A: We have to look at the [details of the] bailout. Unless there are amendments in [Treasury Secretary] Paulson’s proposal, I don’t believe that Americans are going to support this and we will not support this. The interesting thing in the last couple of days that I have seen is that Americans are waiting to see what John McCain will do on this proposal. He’s got the track record of the leadership qualities and the pragmatism that’s needed at a crisis time like this. I’m not looking at poll numbers. What I think Americans at the end of the day are going to be able to go back and look at track records and see who’s more apt to be talking about solutions and who’s actually done it.
A: She is not for smaller government. Aside from putting the city of Wasilla in debt for the ice rink/sports complex, as governor, she created a new entitlement program that promised $1,200 to EVERY Alaskan to help with the high cost of heating bills. The checks just arrived a few days ago, and I went to WalMart and the store is empty: there are no flat screens, no IPods, no electronics, etc. A better investment would have been in alternative energy projects.
Q: Do you think Sarah Palin is equipped to contribute to the handling of our economic crisis?
A: Sarah has zero clue about the economy and the bank crisis and the mortgage crisis.
A: Well, it was an unfair attack on the verbiage that Sen. McCain chose to use, because the fundamentals, as he explained afterwards, he means our workforce, he means the ingenuity of the American. And of course, that is strong and that is the foundation of our economy. Certainly, the economy is a mess. And there have been abuses on Wall Street and that adversely affects Main Street. We’ve got to cure this.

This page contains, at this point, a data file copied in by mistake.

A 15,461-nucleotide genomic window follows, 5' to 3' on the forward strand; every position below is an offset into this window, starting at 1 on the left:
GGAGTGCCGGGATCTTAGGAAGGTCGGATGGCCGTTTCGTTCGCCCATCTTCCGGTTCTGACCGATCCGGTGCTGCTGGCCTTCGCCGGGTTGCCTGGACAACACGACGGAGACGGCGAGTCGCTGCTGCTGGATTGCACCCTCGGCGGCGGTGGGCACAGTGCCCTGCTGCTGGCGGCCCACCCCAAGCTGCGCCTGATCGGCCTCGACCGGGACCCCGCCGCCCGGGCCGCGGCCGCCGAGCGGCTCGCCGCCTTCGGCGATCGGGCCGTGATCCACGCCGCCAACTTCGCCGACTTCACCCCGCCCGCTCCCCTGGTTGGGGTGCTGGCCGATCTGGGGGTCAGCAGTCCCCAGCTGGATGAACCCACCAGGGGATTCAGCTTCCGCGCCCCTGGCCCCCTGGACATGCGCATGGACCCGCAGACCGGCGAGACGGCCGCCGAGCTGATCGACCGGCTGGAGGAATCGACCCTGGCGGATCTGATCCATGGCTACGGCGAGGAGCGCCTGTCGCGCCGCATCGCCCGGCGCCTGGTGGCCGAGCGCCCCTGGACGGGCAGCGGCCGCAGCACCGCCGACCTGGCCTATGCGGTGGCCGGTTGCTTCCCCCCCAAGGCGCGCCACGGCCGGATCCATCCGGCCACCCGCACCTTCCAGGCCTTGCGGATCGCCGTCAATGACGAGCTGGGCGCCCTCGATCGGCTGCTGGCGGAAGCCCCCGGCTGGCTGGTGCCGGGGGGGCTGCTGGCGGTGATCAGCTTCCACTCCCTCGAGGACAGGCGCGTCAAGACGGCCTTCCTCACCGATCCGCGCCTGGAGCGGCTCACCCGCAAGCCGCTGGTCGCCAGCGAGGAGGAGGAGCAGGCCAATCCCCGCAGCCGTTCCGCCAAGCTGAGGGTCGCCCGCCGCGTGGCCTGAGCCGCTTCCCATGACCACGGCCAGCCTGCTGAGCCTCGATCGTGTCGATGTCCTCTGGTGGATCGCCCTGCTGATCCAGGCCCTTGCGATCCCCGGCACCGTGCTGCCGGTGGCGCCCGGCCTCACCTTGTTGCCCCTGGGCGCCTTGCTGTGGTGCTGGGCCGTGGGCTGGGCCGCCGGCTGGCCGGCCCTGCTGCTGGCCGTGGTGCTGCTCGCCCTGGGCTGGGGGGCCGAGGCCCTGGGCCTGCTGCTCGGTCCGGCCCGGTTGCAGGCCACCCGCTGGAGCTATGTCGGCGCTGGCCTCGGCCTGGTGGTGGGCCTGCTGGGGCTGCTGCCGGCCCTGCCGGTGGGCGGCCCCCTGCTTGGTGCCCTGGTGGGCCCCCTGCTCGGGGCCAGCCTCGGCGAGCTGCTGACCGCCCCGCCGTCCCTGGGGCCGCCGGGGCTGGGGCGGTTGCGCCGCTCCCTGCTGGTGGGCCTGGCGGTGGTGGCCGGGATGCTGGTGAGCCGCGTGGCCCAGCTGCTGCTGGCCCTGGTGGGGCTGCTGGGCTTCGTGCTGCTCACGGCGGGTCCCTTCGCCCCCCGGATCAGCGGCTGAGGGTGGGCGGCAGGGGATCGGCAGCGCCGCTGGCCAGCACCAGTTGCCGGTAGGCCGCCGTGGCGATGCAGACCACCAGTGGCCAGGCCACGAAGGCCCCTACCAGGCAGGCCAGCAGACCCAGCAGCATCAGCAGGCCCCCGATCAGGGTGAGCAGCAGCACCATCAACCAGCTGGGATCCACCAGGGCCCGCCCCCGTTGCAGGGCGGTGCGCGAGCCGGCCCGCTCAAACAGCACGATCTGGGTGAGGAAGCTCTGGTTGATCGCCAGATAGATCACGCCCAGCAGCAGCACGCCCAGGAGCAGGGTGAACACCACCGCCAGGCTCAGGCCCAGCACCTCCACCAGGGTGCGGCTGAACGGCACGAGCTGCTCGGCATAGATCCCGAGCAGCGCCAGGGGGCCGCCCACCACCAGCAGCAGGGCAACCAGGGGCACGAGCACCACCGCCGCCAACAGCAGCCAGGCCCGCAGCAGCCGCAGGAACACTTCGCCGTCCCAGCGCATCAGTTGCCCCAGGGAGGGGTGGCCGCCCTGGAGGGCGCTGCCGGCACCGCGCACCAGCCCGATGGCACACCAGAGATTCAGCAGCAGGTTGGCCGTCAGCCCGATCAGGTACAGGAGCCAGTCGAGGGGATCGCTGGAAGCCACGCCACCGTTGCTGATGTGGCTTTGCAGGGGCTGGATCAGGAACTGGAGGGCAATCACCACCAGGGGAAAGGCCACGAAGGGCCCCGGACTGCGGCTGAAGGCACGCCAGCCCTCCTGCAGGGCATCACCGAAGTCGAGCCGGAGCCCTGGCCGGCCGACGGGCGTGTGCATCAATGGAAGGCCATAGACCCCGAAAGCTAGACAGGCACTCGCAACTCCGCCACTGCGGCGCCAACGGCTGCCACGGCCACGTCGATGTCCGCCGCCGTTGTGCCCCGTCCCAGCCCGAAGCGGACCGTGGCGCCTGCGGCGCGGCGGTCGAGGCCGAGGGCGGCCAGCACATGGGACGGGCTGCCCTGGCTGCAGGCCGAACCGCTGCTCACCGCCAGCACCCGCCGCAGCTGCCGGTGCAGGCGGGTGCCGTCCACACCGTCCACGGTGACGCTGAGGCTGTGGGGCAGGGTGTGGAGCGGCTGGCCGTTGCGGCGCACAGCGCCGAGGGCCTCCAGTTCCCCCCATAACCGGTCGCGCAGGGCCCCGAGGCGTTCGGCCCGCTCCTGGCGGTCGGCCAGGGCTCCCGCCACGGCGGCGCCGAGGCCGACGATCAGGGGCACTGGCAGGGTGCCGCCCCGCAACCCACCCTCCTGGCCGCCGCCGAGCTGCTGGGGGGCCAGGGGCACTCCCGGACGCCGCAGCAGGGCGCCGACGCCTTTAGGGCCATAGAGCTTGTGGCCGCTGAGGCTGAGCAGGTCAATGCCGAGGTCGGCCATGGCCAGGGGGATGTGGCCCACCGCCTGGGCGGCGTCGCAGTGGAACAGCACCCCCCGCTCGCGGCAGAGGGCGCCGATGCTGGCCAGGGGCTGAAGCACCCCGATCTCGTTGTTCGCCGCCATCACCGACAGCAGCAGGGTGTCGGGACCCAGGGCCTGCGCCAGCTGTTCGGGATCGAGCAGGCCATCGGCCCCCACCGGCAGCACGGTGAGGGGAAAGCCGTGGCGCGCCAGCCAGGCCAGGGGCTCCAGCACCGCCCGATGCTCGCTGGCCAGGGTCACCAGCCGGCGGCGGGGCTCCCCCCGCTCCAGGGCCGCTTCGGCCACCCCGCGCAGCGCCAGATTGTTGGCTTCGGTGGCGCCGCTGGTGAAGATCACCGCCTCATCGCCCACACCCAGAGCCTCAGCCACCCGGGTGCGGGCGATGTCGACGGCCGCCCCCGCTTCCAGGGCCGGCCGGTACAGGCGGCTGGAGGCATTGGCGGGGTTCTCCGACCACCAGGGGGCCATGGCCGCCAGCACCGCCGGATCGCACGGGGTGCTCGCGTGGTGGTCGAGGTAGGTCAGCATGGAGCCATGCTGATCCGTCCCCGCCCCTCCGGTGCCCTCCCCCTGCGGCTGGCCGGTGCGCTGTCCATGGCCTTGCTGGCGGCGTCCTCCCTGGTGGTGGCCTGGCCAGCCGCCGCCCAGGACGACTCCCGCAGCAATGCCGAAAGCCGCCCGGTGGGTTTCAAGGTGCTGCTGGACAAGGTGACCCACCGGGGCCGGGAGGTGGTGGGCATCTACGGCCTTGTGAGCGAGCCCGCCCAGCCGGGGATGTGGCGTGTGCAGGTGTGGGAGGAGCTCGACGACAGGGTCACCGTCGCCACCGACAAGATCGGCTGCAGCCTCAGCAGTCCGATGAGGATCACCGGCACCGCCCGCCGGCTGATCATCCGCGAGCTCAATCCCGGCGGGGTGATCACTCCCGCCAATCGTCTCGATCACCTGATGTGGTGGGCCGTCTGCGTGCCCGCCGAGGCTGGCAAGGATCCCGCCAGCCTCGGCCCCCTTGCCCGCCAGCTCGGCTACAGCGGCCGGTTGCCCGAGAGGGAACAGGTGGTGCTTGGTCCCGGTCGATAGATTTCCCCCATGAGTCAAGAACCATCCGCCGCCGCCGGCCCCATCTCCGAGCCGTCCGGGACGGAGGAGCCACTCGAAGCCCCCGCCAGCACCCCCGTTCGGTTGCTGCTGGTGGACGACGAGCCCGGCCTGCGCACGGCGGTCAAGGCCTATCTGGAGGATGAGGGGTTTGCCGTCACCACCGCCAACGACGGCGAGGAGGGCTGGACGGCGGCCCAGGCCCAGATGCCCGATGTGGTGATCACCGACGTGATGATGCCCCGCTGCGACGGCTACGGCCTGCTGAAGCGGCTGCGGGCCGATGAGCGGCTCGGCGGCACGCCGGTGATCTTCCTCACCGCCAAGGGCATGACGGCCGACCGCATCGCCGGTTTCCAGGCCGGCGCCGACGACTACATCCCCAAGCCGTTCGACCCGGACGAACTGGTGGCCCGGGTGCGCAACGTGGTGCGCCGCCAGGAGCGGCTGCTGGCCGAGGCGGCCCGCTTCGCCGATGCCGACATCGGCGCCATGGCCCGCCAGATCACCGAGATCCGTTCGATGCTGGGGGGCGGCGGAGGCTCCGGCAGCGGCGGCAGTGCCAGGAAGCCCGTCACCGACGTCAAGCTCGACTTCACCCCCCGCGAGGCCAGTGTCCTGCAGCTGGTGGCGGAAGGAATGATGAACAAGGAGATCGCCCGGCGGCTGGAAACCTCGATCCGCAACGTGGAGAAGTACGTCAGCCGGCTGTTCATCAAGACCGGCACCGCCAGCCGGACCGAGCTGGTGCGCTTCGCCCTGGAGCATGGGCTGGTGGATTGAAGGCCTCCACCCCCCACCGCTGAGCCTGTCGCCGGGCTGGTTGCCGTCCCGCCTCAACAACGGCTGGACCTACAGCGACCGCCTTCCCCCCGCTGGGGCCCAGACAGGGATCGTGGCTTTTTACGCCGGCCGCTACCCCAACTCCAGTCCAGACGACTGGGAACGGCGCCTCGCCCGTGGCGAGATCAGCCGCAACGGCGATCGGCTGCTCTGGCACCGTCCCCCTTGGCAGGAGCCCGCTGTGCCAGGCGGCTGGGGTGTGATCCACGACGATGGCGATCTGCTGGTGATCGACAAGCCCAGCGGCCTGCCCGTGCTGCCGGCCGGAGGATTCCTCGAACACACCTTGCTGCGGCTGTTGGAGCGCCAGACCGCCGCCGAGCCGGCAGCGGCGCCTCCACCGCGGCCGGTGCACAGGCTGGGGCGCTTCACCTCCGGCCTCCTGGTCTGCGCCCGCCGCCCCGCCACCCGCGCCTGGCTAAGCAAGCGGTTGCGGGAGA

Q: Through reform?
A: Through reform, absolutely. Look at the oversight that has been lax--it’s a 1930s type of regulatory regime overseeing some of these corporations. And we’ve got to get a more coordinated and a much more stringent oversight regime. Not that government is going to be solely looked to for the answers in all of the problems in Wall Street, but government can play a very, very appropriate role in the oversight.
A: Well, first, Fannie and Freddie were different because they’re quasi-government agencies where government had to step in because of the adverse impacts all across our nation, especially with homeowners. It’s just too impacting, we had to step in there. I do not like the idea though of taxpayers being used to bailout these corporations. Today it was AIG, important call there, though, because of the construction bonds and the insurance carrier duties of AIG. But first and foremost, taxpayers cannot be looked to as the bailout, as the solution to the problems on Wall Street.
And I thought we could muddle through without the governor’s personal chef--although I’ve got to admit that sometimes my kids sure miss her. I came to office promising to control spending--by request if possible and by veto if necessary.
I will communicate progress on gasline negotiations to the public. My Administration will pursue the plan that is best for ALL Alaskans. All qualified and viable proposals and applicants will be considered.
Knowles said he would work with the Legislature to use a portion of the new cruise tax revenue to market the Alaska tourism. The candidate complains that the state’s funding for tourism marketing has plunged in the last decade. “When you compare that to other states, like Connecticut, Indiana or Tennessee, we’re out-marketed across the board,” Knowles said in a recent interview. Knowles said he supports doubling state funding for tourism marketing to $10 million.
Palin said the state should continue to match industry’s marketing funds, but a “huge overblown budget” isn’t necessary to entice more travelers to Alaska. “It doesn’t necessarily cost more money to market,” Palin said at the recent Wasilla gubernatorial debate. She advocated “better coordination” and “better ideas” as the way to improve tourism marketing.